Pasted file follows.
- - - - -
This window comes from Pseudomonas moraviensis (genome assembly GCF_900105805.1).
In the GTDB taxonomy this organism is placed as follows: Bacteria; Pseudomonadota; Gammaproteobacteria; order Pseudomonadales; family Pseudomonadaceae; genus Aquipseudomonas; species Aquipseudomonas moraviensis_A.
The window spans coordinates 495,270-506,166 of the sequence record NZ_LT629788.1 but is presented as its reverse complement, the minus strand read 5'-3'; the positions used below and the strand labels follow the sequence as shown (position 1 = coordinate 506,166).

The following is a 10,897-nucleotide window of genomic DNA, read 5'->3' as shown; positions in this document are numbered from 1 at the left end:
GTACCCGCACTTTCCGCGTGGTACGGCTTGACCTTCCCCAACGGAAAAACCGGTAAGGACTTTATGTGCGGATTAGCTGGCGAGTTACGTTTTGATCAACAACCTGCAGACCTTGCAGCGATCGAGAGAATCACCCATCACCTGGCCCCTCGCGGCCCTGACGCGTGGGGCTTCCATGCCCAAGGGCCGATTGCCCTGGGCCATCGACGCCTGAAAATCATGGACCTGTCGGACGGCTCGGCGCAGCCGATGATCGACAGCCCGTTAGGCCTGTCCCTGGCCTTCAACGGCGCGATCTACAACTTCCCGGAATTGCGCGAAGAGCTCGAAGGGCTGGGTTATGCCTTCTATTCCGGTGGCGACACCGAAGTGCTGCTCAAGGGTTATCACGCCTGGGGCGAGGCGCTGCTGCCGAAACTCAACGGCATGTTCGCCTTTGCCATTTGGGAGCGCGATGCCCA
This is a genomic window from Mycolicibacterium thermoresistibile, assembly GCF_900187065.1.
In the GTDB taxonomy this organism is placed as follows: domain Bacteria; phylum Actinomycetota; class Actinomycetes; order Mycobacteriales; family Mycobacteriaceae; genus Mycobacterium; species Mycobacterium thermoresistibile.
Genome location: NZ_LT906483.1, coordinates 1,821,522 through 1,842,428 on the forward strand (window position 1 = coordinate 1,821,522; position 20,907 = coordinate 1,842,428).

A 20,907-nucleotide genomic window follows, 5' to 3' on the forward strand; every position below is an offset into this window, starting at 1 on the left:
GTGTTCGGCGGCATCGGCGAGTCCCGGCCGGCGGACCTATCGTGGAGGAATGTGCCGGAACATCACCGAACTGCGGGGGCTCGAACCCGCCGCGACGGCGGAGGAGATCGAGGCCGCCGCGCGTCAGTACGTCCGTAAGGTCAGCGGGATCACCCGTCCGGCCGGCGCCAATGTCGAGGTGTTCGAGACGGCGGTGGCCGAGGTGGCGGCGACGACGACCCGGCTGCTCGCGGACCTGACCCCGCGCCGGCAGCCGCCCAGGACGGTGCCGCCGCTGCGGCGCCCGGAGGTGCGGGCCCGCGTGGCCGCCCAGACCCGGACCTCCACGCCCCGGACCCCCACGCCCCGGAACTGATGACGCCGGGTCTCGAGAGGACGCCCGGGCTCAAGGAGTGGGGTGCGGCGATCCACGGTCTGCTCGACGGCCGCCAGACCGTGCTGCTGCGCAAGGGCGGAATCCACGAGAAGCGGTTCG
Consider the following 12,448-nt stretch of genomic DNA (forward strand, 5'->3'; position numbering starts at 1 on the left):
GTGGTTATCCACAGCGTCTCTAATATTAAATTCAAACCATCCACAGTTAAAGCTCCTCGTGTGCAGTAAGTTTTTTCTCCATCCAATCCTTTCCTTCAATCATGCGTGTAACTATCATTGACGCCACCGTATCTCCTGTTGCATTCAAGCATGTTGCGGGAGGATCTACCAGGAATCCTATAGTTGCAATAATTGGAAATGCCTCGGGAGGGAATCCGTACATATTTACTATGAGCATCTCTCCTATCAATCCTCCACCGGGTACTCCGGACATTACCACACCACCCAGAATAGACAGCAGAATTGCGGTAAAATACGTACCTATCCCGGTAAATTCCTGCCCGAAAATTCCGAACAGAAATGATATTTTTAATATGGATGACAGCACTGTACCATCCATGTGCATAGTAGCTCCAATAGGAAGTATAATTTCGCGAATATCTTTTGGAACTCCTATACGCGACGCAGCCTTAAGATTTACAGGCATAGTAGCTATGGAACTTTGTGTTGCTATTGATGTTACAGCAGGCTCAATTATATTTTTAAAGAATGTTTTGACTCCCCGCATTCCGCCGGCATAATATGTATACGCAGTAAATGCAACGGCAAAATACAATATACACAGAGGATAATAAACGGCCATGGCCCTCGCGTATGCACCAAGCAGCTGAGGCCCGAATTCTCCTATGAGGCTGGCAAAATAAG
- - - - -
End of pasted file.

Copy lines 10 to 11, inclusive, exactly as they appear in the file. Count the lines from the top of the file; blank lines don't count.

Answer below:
GTGTTCGGCGGCATCGGCGAGTCCCGGCCGGCGGACCTATCGTGGAGGAATGTGCCGGAACATCACCGAACTGCGGGGGCTCGAACCCGCCGCGACGGCGGAGGAGATCGAGGCCGCCGCGCGTCAGTACGTCCGTAAGGTCAGCGGGATCACCCGTCCGGCCGGCGCCAATGTCGAGGTGTTCGAGACGGCGGTGGCCGAGGTGGCGGCGACGACGACCCGGCTGCTCGCGGACCTGACCCCGCGCCGGCAGCCGCCCAGGACGGTGCCGCCGCTGCGGCGCCCGGAGGTGCGGGCCCGCGTGGCCGCCCAGACCCGGACCTCCACGCCCCGGACCCCCACGCCCCGGAACTGATGACGCCGGGTCTCGAGAGGACGCCCGGGCTCAAGGAGTGGGGTGCGGCGATCCACGGTCTGCTCGACGGCCGCCAGACCGTGCTGCTGCGCAAGGGCGGAATCCACGAGAAGCGGTTCG
Consider the following 12,448-nt stretch of genomic DNA (forward strand, 5'->3'; position numbering starts at 1 on the left):